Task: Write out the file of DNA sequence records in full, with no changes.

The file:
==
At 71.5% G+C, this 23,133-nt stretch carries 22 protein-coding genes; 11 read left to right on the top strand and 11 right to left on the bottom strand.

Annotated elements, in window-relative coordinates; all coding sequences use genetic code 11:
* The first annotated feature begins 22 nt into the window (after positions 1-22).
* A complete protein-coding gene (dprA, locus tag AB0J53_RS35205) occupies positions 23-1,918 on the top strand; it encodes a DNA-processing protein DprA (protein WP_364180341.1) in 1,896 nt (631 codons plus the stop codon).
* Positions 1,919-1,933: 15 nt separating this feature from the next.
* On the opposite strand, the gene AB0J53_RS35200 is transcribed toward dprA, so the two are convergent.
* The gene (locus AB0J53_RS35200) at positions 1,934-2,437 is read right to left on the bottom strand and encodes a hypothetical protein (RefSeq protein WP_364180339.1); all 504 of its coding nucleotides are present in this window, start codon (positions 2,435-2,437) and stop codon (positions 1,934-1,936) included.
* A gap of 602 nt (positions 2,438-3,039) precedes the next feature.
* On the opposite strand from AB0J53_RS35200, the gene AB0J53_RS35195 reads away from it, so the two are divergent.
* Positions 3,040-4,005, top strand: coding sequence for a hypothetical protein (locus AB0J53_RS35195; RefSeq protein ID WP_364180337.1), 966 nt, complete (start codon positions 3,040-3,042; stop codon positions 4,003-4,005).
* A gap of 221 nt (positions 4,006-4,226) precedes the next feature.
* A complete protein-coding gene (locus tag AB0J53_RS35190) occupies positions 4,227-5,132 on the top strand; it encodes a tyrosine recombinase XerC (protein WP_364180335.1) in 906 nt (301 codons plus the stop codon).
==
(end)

At 71.5% G+C, this 23,133-nt stretch carries 22 protein-coding genes; 11 read left to right on the top strand and 11 right to left on the bottom strand.

Annotated elements, in window-relative coordinates; all coding sequences use genetic code 11:
* The first annotated feature begins 22 nt into the window (after positions 1-22).
* A complete protein-coding gene (dprA, locus tag AB0J53_RS35205) occupies positions 23-1,918 on the top strand; it encodes a DNA-processing protein DprA (protein WP_364180341.1) in 1,896 nt (631 codons plus the stop codon).
* Positions 1,919-1,933: 15 nt separating this feature from the next.
* On the opposite strand, the gene AB0J53_RS35200 is transcribed toward dprA, so the two are convergent.
* The gene (locus AB0J53_RS35200) at positions 1,934-2,437 is read right to left on the bottom strand and encodes a hypothetical protein (RefSeq protein WP_364180339.1); all 504 of its coding nucleotides are present in this window, start codon (positions 2,435-2,437) and stop codon (positions 1,934-1,936) included.
* A gap of 602 nt (positions 2,438-3,039) precedes the next feature.
* On the opposite strand from AB0J53_RS35200, the gene AB0J53_RS35195 reads away from it, so the two are divergent.
* Positions 3,040-4,005, top strand: coding sequence for a hypothetical protein (locus AB0J53_RS35195; RefSeq protein ID WP_364180337.1), 966 nt, complete (start codon positions 3,040-3,042; stop codon positions 4,003-4,005).
* A gap of 221 nt (positions 4,006-4,226) precedes the next feature.
* A complete protein-coding gene (locus tag AB0J53_RS35190) occupies positions 4,227-5,132 on the top strand; it encodes a tyrosine recombinase XerC (protein WP_364180335.1) in 906 nt (301 codons plus the stop codon).